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Prosecution Seeks Crimes against Humanity Charges in Guinea Massacre Trial

Proceedings Suspended Pending Defense’s Response

Eleven men accused of responsibility for the 2009 massacre and mass rape of pro-democracy protesters by forces linked to a former military junta, stand during their trial in Conakry, Guinea, September 28, 2022. © 2022 Souleymane Camara/Reuters

Earlier this month, in the landmark trial of Guinea’s former president and 10 others, including former ministers, who are accused of responsibility for a massacre and rapes in a stadium, the prosecution team requested the reclassification of charges to crimes against humanity. The trial is currently suspended until March 18, 2024, to allow for the defense’s response.

The trial examines one of the most brutal events in Guinea’s history. On September 28, 2009, Guinean security forces opened fire on peaceful pro-democracy demonstrators who had gathered in a stadium in the country’s capital, Conakry. At least 150 people died and many more were injured. Security forces raped more than 100 women.

Security forces later engaged in an organized cover-up, disposing of the bodies in mass graves.

So far, judges have heard from each of the 11 accused, more than 100 victims, and just over a dozen witnesses, including high-level government officials, called by all parties in the trial. Judges have also considered video and audio evidence captured around the 2009 events.

It was in response to the video and audio evidence that the prosecutor’s representative, El Hadj Sidiki Camara, took the floor and requested reclassification of the charges. He has now made a formal submission to the court in writing. Though shared with the parties in the trial, this submission is not publicly available.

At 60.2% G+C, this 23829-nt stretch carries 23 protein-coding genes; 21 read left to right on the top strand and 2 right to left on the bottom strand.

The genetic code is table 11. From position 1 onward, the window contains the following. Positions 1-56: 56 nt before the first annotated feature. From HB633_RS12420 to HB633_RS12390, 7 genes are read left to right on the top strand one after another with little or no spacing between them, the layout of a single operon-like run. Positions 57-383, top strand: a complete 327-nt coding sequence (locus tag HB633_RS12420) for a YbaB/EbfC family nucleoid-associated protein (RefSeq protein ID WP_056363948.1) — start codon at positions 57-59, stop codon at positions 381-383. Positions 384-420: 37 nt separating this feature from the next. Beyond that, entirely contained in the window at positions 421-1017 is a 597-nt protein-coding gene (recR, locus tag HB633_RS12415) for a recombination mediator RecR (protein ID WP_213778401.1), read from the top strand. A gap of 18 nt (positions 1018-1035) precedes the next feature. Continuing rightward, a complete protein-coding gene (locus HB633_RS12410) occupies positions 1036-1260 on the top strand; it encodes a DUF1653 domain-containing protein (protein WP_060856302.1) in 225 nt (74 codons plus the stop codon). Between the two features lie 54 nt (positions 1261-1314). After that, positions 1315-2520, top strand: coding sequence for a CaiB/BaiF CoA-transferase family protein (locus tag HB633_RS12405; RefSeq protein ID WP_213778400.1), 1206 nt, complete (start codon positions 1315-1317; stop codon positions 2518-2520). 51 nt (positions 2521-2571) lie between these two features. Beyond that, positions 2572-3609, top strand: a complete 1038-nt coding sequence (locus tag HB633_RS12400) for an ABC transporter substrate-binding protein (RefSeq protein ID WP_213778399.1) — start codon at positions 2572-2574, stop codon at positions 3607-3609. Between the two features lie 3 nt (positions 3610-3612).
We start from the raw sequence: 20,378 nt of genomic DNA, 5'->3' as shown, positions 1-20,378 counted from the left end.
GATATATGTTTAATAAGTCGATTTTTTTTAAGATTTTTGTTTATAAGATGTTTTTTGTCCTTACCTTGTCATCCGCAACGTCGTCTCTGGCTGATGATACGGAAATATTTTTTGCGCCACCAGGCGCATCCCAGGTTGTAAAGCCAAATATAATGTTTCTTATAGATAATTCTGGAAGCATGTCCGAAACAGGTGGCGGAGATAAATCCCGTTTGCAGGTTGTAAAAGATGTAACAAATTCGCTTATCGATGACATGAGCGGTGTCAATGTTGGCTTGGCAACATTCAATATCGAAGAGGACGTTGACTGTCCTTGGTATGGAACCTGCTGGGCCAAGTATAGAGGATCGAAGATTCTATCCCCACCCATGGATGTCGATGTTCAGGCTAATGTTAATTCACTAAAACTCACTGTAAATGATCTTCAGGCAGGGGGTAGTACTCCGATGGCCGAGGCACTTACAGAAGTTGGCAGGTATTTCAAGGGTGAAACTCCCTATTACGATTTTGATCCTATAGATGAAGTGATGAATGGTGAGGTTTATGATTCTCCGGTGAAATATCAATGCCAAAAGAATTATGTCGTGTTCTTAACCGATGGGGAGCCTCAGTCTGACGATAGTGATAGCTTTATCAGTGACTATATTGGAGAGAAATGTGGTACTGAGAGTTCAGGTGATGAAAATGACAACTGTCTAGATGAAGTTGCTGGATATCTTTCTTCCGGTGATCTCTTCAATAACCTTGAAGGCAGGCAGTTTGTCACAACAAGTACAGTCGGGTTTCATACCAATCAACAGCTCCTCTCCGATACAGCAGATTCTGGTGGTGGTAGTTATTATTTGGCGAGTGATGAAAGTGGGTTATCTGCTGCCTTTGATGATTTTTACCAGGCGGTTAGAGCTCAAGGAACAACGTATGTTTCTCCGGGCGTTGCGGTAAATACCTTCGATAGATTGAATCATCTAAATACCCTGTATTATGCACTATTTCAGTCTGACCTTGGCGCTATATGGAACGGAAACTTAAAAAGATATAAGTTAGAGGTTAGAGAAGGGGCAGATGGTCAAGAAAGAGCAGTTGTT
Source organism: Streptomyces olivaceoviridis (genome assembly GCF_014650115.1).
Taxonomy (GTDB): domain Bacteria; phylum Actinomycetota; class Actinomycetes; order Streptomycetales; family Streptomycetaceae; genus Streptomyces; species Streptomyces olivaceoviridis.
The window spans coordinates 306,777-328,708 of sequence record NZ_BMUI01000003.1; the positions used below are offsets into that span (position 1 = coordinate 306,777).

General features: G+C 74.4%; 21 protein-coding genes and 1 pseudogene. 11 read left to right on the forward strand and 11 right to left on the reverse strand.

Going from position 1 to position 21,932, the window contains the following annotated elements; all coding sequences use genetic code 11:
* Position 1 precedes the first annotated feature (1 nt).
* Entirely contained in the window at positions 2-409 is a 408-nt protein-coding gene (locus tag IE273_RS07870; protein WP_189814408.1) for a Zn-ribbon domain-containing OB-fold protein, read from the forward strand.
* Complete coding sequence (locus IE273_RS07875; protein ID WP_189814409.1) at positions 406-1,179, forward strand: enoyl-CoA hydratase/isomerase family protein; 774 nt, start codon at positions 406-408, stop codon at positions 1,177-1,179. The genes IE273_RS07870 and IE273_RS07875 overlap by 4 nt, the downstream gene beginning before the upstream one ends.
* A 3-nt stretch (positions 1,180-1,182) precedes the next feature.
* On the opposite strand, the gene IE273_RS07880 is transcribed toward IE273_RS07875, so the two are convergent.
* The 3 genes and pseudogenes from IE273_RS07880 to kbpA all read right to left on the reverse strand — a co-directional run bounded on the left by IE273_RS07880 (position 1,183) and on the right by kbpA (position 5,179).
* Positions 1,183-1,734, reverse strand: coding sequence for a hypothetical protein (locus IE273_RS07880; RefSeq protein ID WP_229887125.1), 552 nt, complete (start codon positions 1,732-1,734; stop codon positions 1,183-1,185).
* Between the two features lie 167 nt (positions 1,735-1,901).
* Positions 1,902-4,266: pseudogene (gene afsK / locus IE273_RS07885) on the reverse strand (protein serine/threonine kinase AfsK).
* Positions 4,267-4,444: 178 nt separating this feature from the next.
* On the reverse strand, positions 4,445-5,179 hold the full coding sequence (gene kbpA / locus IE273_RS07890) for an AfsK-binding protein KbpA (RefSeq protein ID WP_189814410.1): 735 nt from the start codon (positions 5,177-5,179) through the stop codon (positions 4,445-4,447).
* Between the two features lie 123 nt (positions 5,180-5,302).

According to trial monitoring organized by Human Rights Watch and media reports, when making the reclassification request, the prosecutor invoked Guinean criminal procedure law, arguing that reclassification is permitted, and relied on crimes against humanity provisions incorporated in Guinea’s 2016 criminal code.

The civil parties, that is, victims who have joined the case as formal parties to the proceedings, supported the prosecution’s request in court.

After hearing from the defense, the judges will decide whether the reclassification of the charges is appropriate. If they allow the reclassification, it would be the first time that crimes against humanity are prosecuted in Guinea.

A Human Rights Watch investigation into the event indicated that the abuses surrounding the event rose to the level of crimes against humanity. An international commission of inquiry and the Office of the Prosecutor of the International Criminal Court reached similar conclusions. However, it will be up to the judges to rule on the reclassification request, addressing the specific allegations concerning the individuals on trial.

Reclassifying the charges could mean that the justice process will have greater impact, particularly in being seen to be responsive to the experience of victims, survivors, and the communities most affected by these crimes.

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